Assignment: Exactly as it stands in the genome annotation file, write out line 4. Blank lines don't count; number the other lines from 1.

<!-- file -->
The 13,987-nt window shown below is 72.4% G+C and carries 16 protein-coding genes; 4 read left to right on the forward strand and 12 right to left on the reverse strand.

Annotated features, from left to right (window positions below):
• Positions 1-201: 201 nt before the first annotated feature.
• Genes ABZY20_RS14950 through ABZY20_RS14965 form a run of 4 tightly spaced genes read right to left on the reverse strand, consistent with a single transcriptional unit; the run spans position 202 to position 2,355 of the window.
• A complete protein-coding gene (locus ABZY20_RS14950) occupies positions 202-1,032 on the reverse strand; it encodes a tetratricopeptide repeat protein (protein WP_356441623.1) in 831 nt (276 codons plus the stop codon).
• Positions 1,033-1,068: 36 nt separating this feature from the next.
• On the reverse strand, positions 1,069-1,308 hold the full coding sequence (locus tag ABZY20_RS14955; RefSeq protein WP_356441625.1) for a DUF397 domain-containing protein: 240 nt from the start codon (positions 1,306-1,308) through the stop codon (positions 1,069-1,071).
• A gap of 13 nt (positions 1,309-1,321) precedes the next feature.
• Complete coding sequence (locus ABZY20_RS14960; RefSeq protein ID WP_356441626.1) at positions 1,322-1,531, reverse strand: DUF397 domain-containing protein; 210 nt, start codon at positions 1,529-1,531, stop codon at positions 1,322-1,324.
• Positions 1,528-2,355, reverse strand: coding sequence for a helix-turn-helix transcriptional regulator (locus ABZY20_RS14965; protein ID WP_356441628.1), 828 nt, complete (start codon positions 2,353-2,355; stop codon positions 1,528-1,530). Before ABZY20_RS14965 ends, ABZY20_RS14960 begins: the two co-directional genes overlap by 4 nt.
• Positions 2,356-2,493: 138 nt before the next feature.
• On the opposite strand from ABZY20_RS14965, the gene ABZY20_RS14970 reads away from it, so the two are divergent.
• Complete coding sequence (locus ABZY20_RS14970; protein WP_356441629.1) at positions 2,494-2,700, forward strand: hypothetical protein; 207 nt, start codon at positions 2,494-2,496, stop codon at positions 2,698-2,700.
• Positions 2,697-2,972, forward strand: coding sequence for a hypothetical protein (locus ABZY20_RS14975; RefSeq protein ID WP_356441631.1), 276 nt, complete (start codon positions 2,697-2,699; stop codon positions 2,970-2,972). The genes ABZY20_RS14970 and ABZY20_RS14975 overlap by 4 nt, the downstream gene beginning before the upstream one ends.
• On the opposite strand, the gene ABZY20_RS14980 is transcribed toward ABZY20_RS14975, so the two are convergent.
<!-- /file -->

• Genes ABZY20_RS14950 through ABZY20_RS14965 form a run of 4 tightly spaced genes read right to left on the reverse strand, consistent with a single transcriptional unit; the run spans position 202 to position 2,355 of the window.